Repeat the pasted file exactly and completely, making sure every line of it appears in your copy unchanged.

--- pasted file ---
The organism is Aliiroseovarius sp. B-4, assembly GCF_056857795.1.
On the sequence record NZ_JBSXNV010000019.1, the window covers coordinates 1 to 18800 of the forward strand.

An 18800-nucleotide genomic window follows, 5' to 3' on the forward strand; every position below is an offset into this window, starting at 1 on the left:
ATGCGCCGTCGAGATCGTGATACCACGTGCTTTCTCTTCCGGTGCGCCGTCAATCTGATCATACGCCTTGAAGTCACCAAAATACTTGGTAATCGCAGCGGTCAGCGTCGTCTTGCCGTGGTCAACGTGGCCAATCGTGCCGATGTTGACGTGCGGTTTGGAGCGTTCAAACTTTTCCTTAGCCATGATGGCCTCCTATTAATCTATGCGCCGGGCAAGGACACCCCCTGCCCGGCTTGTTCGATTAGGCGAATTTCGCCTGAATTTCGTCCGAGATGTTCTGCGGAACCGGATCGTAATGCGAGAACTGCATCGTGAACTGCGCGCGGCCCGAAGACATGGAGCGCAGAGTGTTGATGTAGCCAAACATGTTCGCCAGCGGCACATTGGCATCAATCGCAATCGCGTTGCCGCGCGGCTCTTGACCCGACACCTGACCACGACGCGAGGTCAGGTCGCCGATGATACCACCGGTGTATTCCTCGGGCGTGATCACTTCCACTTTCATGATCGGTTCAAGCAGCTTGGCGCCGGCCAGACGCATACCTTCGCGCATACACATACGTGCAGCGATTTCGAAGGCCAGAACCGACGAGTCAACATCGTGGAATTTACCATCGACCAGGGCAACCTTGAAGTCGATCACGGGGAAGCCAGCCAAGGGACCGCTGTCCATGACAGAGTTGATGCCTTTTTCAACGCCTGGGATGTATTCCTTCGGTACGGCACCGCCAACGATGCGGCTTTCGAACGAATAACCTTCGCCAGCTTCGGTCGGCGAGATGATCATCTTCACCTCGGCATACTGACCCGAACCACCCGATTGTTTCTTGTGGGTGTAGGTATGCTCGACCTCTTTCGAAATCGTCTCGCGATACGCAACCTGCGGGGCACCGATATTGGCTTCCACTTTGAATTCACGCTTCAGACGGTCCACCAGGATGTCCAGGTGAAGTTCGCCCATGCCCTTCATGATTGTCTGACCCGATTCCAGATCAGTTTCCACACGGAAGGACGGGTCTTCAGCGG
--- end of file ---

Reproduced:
The organism is Aliiroseovarius sp. B-4, assembly GCF_056857795.1.
On the sequence record NZ_JBSXNV010000019.1, the window covers coordinates 1 to 18800 of the forward strand.

An 18800-nucleotide genomic window follows, 5' to 3' on the forward strand; every position below is an offset into this window, starting at 1 on the left:
ATGCGCCGTCGAGATCGTGATACCACGTGCTTTCTCTTCCGGTGCGCCGTCAATCTGATCATACGCCTTGAAGTCACCAAAATACTTGGTAATCGCAGCGGTCAGCGTCGTCTTGCCGTGGTCAACGTGGCCAATCGTGCCGATGTTGACGTGCGGTTTGGAGCGTTCAAACTTTTCCTTAGCCATGATGGCCTCCTATTAATCTATGCGCCGGGCAAGGACACCCCCTGCCCGGCTTGTTCGATTAGGCGAATTTCGCCTGAATTTCGTCCGAGATGTTCTGCGGAACCGGATCGTAATGCGAGAACTGCATCGTGAACTGCGCGCGGCCCGAAGACATGGAGCGCAGAGTGTTGATGTAGCCAAACATGTTCGCCAGCGGCACATTGGCATCAATCGCAATCGCGTTGCCGCGCGGCTCTTGACCCGACACCTGACCACGACGCGAGGTCAGGTCGCCGATGATACCACCGGTGTATTCCTCGGGCGTGATCACTTCCACTTTCATGATCGGTTCAAGCAGCTTGGCGCCGGCCAGACGCATACCTTCGCGCATACACATACGTGCAGCGATTTCGAAGGCCAGAACCGACGAGTCAACATCGTGGAATTTACCATCGACCAGGGCAACCTTGAAGTCGATCACGGGGAAGCCAGCCAAGGGACCGCTGTCCATGACAGAGTTGATGCCTTTTTCAACGCCTGGGATGTATTCCTTCGGTACGGCACCGCCAACGATGCGGCTTTCGAACGAATAACCTTCGCCAGCTTCGGTCGGCGAGATGATCATCTTCACCTCGGCATACTGACCCGAACCACCCGATTGTTTCTTGTGGGTGTAGGTATGCTCGACCTCTTTCGAAATCGTCTCGCGATACGCAACCTGCGGGGCACCGATATTGGCTTCCACTTTGAATTCACGCTTCAGACGGTCCACCAGGATGTCCAGGTGAAGTTCGCCCATGCCCTTCATGATTGTCTGACCCGATTCCAGATCAGTTTCCACACGGAAGGACGGGTCTTCAGCGG